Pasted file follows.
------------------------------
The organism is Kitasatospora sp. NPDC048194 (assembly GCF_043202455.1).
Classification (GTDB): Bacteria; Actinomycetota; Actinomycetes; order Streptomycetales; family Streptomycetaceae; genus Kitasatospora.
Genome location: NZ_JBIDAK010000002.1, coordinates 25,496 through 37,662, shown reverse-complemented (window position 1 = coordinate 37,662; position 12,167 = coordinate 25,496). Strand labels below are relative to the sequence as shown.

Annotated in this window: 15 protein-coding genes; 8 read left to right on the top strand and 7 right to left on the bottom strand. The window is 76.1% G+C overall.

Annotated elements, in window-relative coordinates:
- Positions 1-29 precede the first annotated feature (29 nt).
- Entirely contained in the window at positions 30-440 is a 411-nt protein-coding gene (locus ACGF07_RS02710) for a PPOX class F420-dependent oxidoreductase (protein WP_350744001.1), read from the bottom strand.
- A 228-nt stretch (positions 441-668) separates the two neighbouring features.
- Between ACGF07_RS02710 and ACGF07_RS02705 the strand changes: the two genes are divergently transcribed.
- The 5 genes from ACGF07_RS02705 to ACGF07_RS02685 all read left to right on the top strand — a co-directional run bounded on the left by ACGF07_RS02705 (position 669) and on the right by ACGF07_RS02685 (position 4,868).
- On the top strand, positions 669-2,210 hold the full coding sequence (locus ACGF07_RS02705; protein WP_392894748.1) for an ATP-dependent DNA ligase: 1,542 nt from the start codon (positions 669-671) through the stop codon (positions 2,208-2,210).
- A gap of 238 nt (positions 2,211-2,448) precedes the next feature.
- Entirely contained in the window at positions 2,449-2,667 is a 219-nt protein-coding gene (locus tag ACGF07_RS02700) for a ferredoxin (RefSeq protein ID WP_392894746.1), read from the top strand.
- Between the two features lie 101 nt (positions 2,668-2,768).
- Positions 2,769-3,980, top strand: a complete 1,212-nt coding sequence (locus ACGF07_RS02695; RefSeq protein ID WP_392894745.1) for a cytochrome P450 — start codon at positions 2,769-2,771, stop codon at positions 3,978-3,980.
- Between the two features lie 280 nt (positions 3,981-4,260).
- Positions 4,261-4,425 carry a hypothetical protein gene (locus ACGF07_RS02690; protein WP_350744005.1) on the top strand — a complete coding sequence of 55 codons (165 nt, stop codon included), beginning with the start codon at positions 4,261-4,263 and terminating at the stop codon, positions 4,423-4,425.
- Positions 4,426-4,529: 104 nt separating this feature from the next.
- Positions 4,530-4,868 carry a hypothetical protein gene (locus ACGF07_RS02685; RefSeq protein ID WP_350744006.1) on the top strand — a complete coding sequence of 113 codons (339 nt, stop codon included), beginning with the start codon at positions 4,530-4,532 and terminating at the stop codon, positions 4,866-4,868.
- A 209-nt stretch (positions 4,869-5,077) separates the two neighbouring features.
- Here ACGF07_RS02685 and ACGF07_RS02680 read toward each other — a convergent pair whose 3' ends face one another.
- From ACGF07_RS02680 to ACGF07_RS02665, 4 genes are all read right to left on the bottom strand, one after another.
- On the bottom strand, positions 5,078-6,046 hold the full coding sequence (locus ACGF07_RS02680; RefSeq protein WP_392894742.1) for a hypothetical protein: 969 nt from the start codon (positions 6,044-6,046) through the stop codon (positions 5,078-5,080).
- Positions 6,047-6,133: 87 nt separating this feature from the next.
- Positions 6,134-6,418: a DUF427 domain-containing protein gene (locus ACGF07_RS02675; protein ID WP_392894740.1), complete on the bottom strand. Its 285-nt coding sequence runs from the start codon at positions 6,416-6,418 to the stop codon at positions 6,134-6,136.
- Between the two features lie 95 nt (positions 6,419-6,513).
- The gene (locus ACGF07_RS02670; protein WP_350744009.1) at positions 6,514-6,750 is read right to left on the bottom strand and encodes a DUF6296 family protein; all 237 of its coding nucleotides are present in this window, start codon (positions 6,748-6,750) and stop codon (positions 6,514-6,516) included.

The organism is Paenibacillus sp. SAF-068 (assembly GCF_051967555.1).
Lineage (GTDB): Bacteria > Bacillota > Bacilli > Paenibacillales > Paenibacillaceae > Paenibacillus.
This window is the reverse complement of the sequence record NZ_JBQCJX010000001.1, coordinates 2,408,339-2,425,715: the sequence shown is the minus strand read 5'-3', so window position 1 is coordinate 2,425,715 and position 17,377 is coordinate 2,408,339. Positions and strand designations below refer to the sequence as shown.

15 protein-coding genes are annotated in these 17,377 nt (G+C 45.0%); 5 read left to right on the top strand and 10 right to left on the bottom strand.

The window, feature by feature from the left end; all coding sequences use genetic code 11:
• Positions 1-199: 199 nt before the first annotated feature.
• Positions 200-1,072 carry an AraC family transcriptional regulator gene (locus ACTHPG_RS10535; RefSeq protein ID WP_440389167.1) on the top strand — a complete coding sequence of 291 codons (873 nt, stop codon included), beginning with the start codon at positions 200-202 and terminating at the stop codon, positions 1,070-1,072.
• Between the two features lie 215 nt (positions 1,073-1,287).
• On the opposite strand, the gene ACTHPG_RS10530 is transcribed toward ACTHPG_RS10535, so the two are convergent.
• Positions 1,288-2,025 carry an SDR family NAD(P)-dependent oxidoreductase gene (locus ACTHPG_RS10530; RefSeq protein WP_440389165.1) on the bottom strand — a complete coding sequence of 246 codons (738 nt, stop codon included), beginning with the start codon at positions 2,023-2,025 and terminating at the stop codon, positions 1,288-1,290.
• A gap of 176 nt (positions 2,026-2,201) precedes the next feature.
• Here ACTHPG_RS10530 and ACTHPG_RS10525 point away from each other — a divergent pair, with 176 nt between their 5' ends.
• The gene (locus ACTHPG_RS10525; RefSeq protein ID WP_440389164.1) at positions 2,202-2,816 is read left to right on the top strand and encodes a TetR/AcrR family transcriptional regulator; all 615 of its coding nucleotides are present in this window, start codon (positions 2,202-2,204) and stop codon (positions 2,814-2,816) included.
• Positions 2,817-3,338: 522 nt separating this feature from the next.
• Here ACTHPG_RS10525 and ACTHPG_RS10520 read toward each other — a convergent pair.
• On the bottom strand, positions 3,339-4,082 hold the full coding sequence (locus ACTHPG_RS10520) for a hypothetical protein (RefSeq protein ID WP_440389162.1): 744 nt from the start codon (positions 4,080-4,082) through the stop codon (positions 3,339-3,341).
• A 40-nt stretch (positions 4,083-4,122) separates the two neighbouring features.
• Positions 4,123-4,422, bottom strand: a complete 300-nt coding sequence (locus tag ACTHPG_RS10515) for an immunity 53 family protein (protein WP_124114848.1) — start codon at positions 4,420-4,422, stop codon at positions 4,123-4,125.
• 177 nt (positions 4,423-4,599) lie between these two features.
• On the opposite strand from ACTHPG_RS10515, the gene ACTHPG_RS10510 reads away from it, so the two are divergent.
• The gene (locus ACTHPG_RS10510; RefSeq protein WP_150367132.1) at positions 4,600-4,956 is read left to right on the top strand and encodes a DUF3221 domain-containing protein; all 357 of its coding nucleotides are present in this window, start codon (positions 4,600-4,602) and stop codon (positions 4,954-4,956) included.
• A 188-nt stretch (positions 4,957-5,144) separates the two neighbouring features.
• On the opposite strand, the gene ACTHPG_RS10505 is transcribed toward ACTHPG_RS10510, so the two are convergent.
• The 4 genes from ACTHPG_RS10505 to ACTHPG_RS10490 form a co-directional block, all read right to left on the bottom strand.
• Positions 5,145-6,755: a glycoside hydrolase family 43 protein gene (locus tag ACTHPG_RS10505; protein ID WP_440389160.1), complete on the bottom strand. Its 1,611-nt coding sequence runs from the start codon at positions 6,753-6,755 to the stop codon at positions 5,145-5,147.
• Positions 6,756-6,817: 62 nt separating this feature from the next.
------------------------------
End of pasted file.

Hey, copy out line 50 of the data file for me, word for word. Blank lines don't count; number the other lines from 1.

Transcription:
• On the opposite strand, the gene ACTHPG_RS10505 is transcribed toward ACTHPG_RS10510, so the two are convergent.